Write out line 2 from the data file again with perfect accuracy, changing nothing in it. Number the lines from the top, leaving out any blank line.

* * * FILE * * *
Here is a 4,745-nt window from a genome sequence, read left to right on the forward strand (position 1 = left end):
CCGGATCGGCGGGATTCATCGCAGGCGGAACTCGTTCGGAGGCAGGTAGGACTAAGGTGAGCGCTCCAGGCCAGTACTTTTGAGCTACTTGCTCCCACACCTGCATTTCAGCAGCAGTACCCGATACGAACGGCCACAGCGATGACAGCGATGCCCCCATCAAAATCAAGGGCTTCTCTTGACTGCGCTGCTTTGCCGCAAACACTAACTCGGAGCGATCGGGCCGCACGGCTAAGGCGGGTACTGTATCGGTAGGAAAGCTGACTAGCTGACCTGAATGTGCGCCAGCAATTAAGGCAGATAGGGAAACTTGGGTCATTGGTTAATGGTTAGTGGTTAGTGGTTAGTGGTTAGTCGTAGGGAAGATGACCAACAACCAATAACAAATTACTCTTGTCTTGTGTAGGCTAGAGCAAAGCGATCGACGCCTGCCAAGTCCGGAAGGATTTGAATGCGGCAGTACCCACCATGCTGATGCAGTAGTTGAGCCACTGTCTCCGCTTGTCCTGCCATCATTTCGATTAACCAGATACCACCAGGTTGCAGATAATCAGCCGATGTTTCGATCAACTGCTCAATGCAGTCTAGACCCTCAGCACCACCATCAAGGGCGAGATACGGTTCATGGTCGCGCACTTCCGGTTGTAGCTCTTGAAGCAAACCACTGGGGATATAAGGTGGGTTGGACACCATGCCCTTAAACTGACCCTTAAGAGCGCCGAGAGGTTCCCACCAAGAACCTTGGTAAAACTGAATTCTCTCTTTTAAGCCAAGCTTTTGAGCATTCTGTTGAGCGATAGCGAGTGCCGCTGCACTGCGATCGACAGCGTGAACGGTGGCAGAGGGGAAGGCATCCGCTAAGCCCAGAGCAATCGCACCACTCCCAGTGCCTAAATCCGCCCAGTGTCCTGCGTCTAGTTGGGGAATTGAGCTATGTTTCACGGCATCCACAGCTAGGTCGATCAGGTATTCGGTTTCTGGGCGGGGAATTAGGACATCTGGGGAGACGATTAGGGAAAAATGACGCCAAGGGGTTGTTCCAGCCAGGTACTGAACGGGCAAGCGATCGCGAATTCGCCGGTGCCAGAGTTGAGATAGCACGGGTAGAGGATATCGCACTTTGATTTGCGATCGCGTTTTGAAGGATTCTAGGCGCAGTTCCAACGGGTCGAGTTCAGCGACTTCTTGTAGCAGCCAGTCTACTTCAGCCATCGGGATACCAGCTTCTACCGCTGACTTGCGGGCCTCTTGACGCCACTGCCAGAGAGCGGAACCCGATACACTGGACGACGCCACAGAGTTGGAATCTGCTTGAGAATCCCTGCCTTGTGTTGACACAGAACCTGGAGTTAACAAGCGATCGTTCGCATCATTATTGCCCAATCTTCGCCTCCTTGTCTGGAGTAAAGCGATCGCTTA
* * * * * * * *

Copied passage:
CCGGATCGGCGGGATTCATCGCAGGCGGAACTCGTTCGGAGGCAGGTAGGACTAAGGTGAGCGCTCCAGGCCAGTACTTTTGAGCTACTTGCTCCCACACCTGCATTTCAGCAGCAGTACCCGATACGAACGGCCACAGCGATGACAGCGATGCCCCCATCAAAATCAAGGGCTTCTCTTGACTGCGCTGCTTTGCCGCAAACACTAACTCGGAGCGATCGGGCCGCACGGCTAAGGCGGGTACTGTATCGGTAGGAAAGCTGACTAGCTGACCTGAATGTGCGCCAGCAATTAAGGCAGATAGGGAAACTTGGGTCATTGGTTAATGGTTAGTGGTTAGTGGTTAGTGGTTAGTCGTAGGGAAGATGACCAACAACCAATAACAAATTACTCTTGTCTTGTGTAGGCTAGAGCAAAGCGATCGACGCCTGCCAAGTCCGGAAGGATTTGAATGCGGCAGTACCCACCATGCTGATGCAGTAGTTGAGCCACTGTCTCCGCTTGTCCTGCCATCATTTCGATTAACCAGATACCACCAGGTTGCAGATAATCAGCCGATGTTTCGATCAACTGCTCAATGCAGTCTAGACCCTCAGCACCACCATCAAGGGCGAGATACGGTTCATGGTCGCGCACTTCCGGTTGTAGCTCTTGAAGCAAACCACTGGGGATATAAGGTGGGTTGGACACCATGCCCTTAAACTGACCCTTAAGAGCGCCGAGAGGTTCCCACCAAGAACCTTGGTAAAACTGAATTCTCTCTTTTAAGCCAAGCTTTTGAGCATTCTGTTGAGCGATAGCGAGTGCCGCTGCACTGCGATCGACAGCGTGAACGGTGGCAGAGGGGAAGGCATCCGCTAAGCCCAGAGCAATCGCACCACTCCCAGTGCCTAAATCCGCCCAGTGTCCTGCGTCTAGTTGGGGAATTGAGCTATGTTTCACGGCATCCACAGCTAGGTCGATCAGGTATTCGGTTTCTGGGCGGGGAATTAGGACATCTGGGGAGACGATTAGGGAAAAATGACGCCAAGGGGTTGTTCCAGCCAGGTACTGAACGGGCAAGCGATCGCGAATTCGCCGGTGCCAGAGTTGAGATAGCACGGGTAGAGGATATCGCACTTTGATTTGCGATCGCGTTTTGAAGGATTCTAGGCGCAGTTCCAACGGGTCGAGTTCAGCGACTTCTTGTAGCAGCCAGTCTACTTCAGCCATCGGGATACCAGCTTCTACCGCTGACTTGCGGGCCTCTTGACGCCACTGCCAGAGAGCGGAACCCGATACACTGGACGACGCCACAGAGTTGGAATCTGCTTGAGAATCCCTGCCTTGTGTTGACACAGAACCTGGAGTTAACAAGCGATCGTTCGCATCATTATTGCCCAATCTTCGCCTCCTTGTCTGGAGTAAAGCGATCGCTTA